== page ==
Did you know, it is possible to find the location of where a bottle water was packed, by analysing small volume of water? Similarly, we can trace seasonal variation in rainfall looking at the growth bands in the land snails. The technique that makes these seemingly improbable things possible is called 'isotope analysis'. Prof. Prosenjit Ghosh at the Centre for Earth Sciences, Indian Institute of Science finds answers to such and many other questions through his work in the OASIS laboratory (Operation and Application of Stable Isotope Systems).
Isotopes are variants of the same element having different atomic mass numbers. The core of the atom, called the nucleus, contains protons and neutrons. An element always has a fixed number of protons, but the number of neutrons varies. . Elements may have stable as well as radioactive isotopes. For example, the three commonly observed isotopes of Carbon are C-12, C-13 and C-14 with 6, 7, and 8 neutrons respectively. C-14 is radioactive, and is commonly known for its usage in assignment of age -- for finding out how old something is. The other isotopes, C-12 and C-13 are stable which are useful in understanding the biogeochemical processes like photosynthesis, respiration, evaporation and condensation etc. Similar to carbon, stable isotopes of other elements like nitrogen, hydrogen and oxygen also exist in nature. Water vapour originating from the Arabian Sea has a different isotopic signature than water from the Bay of Bengal. Water vapour from these water bodies replenishes the ground water supply via rainfall at various places in India during the southwest and north east monsoon. Hence, water from each location in India has a unique ratios. When we have enough information, it is possible to map the ratio to the latitude and longitude of the source popularly known as “isoscape”. This methodology made it possible to trace the source of bottled water.
The instrument used to identify the composition of various isotopes in substances is called Isotope Ratio Mass Spectrometer. The stable isotopes method has large number of applications. For example isotopic analysis of carbon dioxide can help us identify the source of CO2in the urban region. In a paper he wrote in 2013, Prof. Ghosh described how carbon dioxide (CO2) emission from cement is affecting the isotopic composition of CO2 for the city like Bangalore.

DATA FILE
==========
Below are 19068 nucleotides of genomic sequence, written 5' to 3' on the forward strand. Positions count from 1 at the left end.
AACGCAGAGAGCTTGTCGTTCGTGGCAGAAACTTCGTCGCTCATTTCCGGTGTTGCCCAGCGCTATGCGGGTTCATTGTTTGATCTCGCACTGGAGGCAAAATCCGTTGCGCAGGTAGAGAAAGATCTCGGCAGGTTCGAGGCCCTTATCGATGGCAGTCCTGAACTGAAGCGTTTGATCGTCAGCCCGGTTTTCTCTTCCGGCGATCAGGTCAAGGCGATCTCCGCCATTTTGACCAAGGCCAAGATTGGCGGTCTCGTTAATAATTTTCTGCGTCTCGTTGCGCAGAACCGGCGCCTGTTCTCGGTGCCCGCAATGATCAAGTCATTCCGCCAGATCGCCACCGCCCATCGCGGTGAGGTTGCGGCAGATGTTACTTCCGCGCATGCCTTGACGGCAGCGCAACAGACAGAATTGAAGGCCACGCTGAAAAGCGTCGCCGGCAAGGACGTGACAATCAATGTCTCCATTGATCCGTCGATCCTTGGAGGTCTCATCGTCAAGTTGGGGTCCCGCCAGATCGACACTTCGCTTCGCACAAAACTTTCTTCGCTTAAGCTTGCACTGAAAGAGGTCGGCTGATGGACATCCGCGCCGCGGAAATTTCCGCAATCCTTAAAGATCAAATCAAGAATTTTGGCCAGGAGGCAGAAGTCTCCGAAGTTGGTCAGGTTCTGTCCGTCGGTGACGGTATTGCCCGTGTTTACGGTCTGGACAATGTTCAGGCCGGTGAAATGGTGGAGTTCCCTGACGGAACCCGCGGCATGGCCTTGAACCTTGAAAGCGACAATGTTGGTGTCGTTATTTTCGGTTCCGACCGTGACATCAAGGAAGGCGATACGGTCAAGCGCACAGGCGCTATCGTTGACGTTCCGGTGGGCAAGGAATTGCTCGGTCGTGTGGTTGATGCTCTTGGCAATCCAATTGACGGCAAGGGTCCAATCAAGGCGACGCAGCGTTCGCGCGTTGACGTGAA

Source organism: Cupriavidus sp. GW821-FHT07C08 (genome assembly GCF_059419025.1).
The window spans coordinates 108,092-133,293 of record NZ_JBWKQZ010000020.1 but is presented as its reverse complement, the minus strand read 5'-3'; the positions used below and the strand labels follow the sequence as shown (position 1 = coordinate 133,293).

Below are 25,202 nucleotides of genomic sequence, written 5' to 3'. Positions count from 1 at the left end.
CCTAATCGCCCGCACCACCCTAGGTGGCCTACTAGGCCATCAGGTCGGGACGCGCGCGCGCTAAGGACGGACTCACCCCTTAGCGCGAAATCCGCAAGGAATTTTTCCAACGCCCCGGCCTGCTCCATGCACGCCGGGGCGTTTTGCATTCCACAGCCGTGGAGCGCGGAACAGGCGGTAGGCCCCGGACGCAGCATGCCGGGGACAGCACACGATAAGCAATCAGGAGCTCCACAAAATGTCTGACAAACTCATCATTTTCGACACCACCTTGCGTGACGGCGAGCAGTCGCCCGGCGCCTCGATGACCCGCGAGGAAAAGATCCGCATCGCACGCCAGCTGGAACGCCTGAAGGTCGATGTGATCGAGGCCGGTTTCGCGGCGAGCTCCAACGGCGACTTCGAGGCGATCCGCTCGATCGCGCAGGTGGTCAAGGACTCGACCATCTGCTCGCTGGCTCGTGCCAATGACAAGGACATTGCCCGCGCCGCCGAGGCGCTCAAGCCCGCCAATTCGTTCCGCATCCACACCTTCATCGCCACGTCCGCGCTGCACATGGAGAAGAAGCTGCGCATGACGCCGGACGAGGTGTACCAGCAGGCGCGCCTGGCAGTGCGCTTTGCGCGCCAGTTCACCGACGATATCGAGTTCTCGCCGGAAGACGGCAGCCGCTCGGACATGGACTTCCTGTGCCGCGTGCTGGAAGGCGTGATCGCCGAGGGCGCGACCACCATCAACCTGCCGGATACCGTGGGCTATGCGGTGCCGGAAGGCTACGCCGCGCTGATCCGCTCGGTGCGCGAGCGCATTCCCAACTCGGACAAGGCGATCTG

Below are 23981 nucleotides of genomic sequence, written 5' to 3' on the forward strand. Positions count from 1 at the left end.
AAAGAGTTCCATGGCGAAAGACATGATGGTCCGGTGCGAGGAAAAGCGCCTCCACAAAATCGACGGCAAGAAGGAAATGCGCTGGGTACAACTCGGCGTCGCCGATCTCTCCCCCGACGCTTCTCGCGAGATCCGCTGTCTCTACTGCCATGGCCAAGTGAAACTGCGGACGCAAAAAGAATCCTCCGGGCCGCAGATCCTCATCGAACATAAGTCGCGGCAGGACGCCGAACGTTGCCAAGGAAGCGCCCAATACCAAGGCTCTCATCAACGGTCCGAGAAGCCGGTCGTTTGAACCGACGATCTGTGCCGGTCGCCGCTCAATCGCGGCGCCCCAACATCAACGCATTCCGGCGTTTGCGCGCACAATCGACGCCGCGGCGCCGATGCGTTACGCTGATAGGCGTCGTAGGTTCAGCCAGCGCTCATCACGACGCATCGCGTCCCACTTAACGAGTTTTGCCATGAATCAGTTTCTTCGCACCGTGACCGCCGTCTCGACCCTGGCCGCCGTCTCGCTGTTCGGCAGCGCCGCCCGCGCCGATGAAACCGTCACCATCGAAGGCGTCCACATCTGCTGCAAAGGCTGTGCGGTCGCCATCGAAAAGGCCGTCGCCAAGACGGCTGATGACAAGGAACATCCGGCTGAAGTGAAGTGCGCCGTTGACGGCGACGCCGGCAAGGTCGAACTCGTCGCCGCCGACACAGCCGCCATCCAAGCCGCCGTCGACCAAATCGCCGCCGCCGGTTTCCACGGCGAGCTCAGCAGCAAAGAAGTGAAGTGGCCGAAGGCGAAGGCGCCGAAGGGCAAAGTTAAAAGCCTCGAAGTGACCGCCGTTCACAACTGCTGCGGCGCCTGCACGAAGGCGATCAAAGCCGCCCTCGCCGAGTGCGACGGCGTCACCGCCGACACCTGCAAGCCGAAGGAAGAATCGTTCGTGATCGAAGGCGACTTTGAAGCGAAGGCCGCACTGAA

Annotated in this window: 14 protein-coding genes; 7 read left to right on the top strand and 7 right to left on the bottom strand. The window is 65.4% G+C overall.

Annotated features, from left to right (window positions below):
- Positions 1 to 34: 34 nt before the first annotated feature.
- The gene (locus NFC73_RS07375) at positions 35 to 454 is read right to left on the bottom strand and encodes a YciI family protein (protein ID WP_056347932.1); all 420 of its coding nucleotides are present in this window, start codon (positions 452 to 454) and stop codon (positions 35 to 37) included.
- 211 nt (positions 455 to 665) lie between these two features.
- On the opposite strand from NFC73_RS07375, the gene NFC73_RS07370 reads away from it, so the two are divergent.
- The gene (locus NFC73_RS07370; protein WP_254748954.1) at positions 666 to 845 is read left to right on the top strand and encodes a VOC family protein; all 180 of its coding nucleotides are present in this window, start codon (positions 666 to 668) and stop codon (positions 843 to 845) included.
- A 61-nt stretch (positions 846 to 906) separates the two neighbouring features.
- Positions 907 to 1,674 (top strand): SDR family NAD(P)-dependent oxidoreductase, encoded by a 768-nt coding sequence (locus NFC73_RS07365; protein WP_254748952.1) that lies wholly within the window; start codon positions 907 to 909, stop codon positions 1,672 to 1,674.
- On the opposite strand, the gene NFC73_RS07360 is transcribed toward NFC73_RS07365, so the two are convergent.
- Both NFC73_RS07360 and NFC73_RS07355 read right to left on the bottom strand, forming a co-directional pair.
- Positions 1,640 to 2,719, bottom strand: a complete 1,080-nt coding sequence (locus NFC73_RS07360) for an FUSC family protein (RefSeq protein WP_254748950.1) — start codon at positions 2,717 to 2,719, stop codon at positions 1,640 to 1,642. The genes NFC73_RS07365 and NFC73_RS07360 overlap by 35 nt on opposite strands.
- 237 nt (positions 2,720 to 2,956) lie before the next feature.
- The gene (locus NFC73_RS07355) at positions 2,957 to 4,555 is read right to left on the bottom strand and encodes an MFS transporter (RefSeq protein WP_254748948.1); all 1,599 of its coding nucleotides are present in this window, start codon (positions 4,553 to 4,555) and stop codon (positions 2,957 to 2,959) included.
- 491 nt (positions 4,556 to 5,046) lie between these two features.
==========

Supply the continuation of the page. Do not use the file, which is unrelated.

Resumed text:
He said, “This is a major concern. As cities develop, consumption of cement will increase, and so would the polluting gases”. The cement production and their contribution to the carbon budget in the atmosphere can be estimated to better manage the changing emission scenarios.
In another study, Ghosh and his team identified region over Indian Ocean region where CO2 is oozing out and it is a consequence of low productivity and rise in temperature of ocean water.
Expertise in multiple disciplines is needed to carry out this sort of work. Prof Ghosh collaborates extensively with people from other fields like chemistry, bioscience, atmospheric science and ocean physics.
Some experiments need samples taken over longer time duration. Samples from ocean and sea are typically collected once in a year whereas samples from land can be collected more frequently or in a continuous mode
This research helps us gather information about various aspects like rainfall variation, impact of CO2 emission, sea level rise over coastal region etc. Ongoing work in Ghosh’s lab is oceanic CO2, rainwater isotope characterization, isotope based mapping of rice variety over Indian region, seasonality of water near estuarine region and monsoon during periods of high atmospheric CO2 level in the past.
About the lab
Prosenjit Ghost is an Associate Professor affiliated to three departments at the Indian Institute of Science: Centre for Earth Sciences, Centre for Atmospheric and Oceanic Science and the Divecha Centre for Climate Change.